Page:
Academic journal article International Electronic Journal of Elementary Education

Learning to Be a Math Teacher: What Knowledge Is Essential?

Academic journal article International Electronic Journal of Elementary Education

Learning to Be a Math Teacher: What Knowledge Is Essential?

Article excerpt

Introduction

Large-scale math assessment results have become a matter of great concern in Ontario, Canada, due to declining scores over the years. In Ontario, provincial assessment scores have revealed a steady decrease in grades 3 and 6 students' math achievement over the previous eight years. During the period between 2009 and 2016, the percentage of grade 6 students who achieved at or above the provincial standard in math declined by 13 percentage points (63% to 50%); while the percentage of grade 3 students at or above the provincial level dropped by seven points (70% to 63%) (Education, Quality and Accountability Office [EQAO], 2016a). Additionally, the latest math results from the 2015 Program for International Student Assessment (PISA) show Ontario scored statistically lower than Canada as a jurisdiction, as well as the province of Quebec (EQAO, 2016b). PISA assesses the achievement of 15-year-old students; in Ontario, this involves students in grade 10. When comparing Canada versus the top scoring Singapore, the math results are telling. In Canada, 85.6% students were able to at least employ basic algorithms (level 2 questions), and in Singapore, 92.3% could do the same. As questions became more complex on the PISA assessment, the gap between Canada and Singapore increased. For example, when students were asked questions that required reasoning skills and the ability to communicate their reasoning (level 5 questions), only 15.1% of Canadian students could achieve this level, however, 34.8% of Singapore students could achieve success. These recent findings reveal a current situation of major concern in math performance across Canada and the province of Ontario.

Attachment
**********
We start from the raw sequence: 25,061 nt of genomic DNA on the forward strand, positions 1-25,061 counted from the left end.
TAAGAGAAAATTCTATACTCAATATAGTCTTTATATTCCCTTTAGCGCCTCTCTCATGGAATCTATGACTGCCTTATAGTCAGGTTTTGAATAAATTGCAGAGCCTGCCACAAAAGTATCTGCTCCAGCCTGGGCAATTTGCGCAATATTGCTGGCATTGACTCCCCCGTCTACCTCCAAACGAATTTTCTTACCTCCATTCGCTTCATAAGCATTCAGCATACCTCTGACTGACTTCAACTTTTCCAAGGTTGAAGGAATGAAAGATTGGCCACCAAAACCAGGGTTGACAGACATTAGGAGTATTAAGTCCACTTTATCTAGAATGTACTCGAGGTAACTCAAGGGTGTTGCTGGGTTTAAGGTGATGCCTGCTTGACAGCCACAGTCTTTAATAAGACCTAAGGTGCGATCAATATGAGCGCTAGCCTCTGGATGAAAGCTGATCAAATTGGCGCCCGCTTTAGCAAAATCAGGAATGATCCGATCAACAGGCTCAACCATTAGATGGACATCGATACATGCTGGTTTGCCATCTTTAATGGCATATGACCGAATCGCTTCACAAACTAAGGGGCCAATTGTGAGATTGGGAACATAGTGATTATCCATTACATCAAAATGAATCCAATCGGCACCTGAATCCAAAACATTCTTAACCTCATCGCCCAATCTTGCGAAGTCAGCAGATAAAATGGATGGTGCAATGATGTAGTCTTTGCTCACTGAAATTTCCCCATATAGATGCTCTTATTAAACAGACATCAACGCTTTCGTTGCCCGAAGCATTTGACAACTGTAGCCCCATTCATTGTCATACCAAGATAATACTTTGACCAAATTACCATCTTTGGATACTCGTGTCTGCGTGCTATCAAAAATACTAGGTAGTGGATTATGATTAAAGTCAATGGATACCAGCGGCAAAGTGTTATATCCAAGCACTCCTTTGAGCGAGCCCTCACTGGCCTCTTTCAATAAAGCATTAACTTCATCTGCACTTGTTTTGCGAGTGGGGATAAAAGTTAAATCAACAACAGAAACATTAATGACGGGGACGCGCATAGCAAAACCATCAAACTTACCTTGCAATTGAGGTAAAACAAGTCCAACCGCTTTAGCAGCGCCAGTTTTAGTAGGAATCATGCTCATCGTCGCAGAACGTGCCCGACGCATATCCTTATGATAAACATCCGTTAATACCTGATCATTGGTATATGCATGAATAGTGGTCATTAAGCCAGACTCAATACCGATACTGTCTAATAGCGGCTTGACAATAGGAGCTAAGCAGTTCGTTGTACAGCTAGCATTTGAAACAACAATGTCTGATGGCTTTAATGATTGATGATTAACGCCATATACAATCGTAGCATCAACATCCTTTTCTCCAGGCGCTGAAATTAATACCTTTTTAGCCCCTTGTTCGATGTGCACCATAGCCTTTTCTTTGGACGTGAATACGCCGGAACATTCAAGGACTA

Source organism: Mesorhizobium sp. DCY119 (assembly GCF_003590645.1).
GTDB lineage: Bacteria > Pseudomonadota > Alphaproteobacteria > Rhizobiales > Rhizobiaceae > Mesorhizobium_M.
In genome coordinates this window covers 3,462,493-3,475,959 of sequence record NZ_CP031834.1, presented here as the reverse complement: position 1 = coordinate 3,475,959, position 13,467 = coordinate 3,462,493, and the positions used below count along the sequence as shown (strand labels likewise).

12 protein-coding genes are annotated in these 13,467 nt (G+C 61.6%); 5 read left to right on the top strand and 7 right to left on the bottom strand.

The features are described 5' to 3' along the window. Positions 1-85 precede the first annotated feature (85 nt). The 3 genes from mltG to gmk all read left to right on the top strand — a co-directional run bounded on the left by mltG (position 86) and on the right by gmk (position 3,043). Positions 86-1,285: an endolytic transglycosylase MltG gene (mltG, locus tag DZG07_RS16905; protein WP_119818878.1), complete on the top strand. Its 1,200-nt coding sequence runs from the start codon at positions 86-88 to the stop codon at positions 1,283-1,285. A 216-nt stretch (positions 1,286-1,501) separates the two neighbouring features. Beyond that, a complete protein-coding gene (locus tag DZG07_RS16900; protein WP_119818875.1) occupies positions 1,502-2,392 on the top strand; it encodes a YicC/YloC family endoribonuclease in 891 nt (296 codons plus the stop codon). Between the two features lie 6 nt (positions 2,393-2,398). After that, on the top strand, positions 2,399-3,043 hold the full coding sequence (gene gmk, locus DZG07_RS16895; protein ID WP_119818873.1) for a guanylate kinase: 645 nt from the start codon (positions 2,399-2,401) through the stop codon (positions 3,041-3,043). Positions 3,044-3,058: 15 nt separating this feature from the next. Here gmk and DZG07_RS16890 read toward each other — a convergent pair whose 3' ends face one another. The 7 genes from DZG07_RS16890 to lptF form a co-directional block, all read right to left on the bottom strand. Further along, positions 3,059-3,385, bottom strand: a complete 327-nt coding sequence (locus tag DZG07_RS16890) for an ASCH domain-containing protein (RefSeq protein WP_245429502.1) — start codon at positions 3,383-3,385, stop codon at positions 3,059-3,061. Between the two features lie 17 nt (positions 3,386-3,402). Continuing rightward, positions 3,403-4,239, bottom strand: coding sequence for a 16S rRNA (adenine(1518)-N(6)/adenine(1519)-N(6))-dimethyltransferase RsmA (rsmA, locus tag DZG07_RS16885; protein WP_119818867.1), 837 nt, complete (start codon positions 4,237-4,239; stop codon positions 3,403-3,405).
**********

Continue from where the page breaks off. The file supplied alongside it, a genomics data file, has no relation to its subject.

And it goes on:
Ontario Ministry of Education documents and provincial targets include the concepts of raising student achievement for all students and closing student achievement gaps. Using district and provincial data, ambitious targets have been proposed for improved numeracy outcomes for elementary students. As part of setting the stage for a renewed vision for Ontario's drive to achieve excellence in education, the ministry acknowledges the challenges observed in the area of math achievement ... "Like many other jurisdictions across Canada and around the world, Ontario has also seen a decline in student performance in mathematics." (Ontario Ministry of Education, 2014, p. 2). The ambitious provincial goal of 75% of students achieving levels three or four on the EQAO is stated clearly in its vision, level three being the provincial standard and level four being the highest level of attainment. In 2016-17, the ministry commenced a renewed math strategy to provide differentiated levels of supports to schools based on student achievement data. For example, this involved professional learning opportunities for educators, as well as math lead teachers in elementary schools. The ministry has also implemented a monitoring approach to identify impact across the province and will share results in the years to come.

The Ontario education system starts with two years of full day kindergarten that immerses students aged four and five in an inquiry and play-based program. Kindergarten educators are encouraged to create learning environments that entice students to build upon their natural curiosities in math through the presentation of intentional provocations. Students then continue with their elementary education through grades 1 - 8, approximately ages 6 - 13. When students enter secondary school in grade 9, they must choose between applied and academic math curriculums. Historically, there has been a tremendous gap in achievement on the grade 9 EQAO math assessment, between students in applied and academic courses. Most recently in 2016, only 45% of students in applied math courses achieved the provincial standard, whereas 83% of those in academic met the same standard. The grade 9 EQAO math assessment is considered low stakes, that is, passing the assessment is not a requirement to graduate secondary school. …

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